Lack of the required transcript leaves the court no alternative but to affirm the district court. See Morrison Knudson Corp. v. Fireman's Fund Ins. Co., 175 F.3d 1221, 1238 (10th Cir. 1999). "[F]ailure to file the required transcript involves more than noncompliance with some useful but nonessential procedural admonition of primarily administrative focus. It raises an effective barrier to informed, substantive appellate review." McGinnis v. Gustafson, 978 F.2d 1199, 1201 (10th Cir. 1992).

In addition, plaintiffs do not specifically cite to the record in support of any of their arguments. Absent references to the record in a party's brief, the court will not sift through the record to find support for plaintiffs' arguments. See SEC v. Thomas, 965 F.2d 825, 827 (10th Cir. 1992). "It is not this court's burden to hunt down the pertinent materials. Rather, it is [p]laintiff's responsibility as the appellant to provide us with a proper record on appeal." Rios v. Bigler, 67 F.3d 1543, 1553 (10th Cir. 1995). Nor does plaintiffs' pro se status excuse the obligation of a litigant to comply with the fundamental requirements of the appellate rules. See Ogden v. San Juan County, 32 F.3d 452, 455 (10th Cir. 1994). We therefore uphold the district court's dismissal of plaintiffs' complaint.(2)

We briefly address plaintiffs' other arguments:  Plaintiffs claim the district court erred in denying their motions for partial summary judgment. Denial of a motion for summary judgment, however, is generally not appealable. See Rose v. Uniroyal Goodrich Tire Co., 219 F.3d 1216, 1221 n.3 (10th Cir. 2000). Here the district court denied plaintiffs' motions as both frivolous and as improvidently filed because no discovery had taken place. Aplee. App. SIL-0186. Contrary to plaintiffs' arguments, there were factual issues in dispute. Moreover, defendants' motion for an extension of time to respond to the motion for summary judgment was pending at the time the district court denied summary judgment. This argument is without merit.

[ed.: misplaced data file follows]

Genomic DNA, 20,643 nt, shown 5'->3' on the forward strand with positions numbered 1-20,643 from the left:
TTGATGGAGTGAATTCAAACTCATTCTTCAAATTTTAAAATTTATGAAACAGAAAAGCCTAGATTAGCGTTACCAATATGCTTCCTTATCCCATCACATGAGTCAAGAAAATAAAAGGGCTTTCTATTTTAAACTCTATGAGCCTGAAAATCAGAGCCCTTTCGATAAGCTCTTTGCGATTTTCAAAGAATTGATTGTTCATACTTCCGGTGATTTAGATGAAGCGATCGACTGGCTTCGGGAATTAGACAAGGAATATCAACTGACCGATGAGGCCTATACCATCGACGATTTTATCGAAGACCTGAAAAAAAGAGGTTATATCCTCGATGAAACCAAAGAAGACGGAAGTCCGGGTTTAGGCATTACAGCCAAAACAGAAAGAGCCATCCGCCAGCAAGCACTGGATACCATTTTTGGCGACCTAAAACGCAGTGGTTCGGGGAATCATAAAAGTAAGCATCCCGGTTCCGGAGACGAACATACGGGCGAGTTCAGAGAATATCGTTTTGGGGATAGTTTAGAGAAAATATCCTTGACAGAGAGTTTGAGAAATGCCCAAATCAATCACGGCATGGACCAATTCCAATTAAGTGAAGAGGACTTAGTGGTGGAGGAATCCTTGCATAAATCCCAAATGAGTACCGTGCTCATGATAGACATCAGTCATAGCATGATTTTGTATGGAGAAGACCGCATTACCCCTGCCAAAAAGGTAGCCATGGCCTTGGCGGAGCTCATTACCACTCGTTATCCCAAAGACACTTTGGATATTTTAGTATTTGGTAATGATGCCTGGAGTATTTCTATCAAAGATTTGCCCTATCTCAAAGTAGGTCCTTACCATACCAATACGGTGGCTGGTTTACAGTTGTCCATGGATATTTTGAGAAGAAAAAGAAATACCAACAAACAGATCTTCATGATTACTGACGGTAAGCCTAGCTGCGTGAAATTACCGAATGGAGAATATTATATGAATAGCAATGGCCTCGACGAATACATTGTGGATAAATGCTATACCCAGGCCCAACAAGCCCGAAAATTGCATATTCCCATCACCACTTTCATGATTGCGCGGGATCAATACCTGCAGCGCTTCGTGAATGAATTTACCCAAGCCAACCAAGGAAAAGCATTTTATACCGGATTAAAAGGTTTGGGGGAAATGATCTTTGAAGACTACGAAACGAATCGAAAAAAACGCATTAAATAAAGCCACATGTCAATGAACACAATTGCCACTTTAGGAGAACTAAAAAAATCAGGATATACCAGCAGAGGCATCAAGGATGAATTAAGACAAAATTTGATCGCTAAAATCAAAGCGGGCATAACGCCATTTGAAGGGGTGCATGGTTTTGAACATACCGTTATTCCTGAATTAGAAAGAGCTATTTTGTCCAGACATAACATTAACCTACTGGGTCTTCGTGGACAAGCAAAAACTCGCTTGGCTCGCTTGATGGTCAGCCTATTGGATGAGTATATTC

Plaintiffs also claim the district court erred in declining to enter a default judgment under Fed. R. Civ. P. 55(a) against defendant Monas. We disagree. It appears defendant Monas answered before plaintiffs filed their Rule 55 motion, and the district court did not abuse its discretion in denying plaintiffs' motion. See Panis v. Mission Hills Bank, 60 F.3d 1486, 1494 (10th Cir. 1995).

The judgment of the United States District Court for the District of Coloradois AFFIRMED. All outstanding motions are DENIED.

Entered for the Court

Terrence L. O'Brien

Circuit Judge

Click footnote number to return to corresponding location in the text.

*. This order and judgment is not binding precedent, except under the doctrines of law of the case, res judicata, and collateral estoppel. The court generally disfavors the citation of orders and judgments; nevertheless, an order and judgment may be cited under the terms and conditions of 10th Cir. R. 36.3.

1. In addition, defendant Monas, who had not originally answered or moved to dismiss the Texas action, joined the other defendants' November 15, 2000 answer and motion to dismiss.

2. The district court also granted defendants' motion to dismiss for failure to file a certificate of review order. Colo. Rev. Stat. §§ 13-20-601­13-20-602. Our discussion concerning our inability to review the district court's ruling for lack of a transcript covers this statutory basis for dismissal as well.

Slip Opinions Home
Page | Keyword | Case | Docket | Date: Filed / Added |    Download WordPerfect version (26683 bytes)     Download RTF version (20072 bytes)
Comments to: WebMaster, ca10 [at]
Updated: March 28, 2003.
HTML markup © 2003, Washburn University School of Law.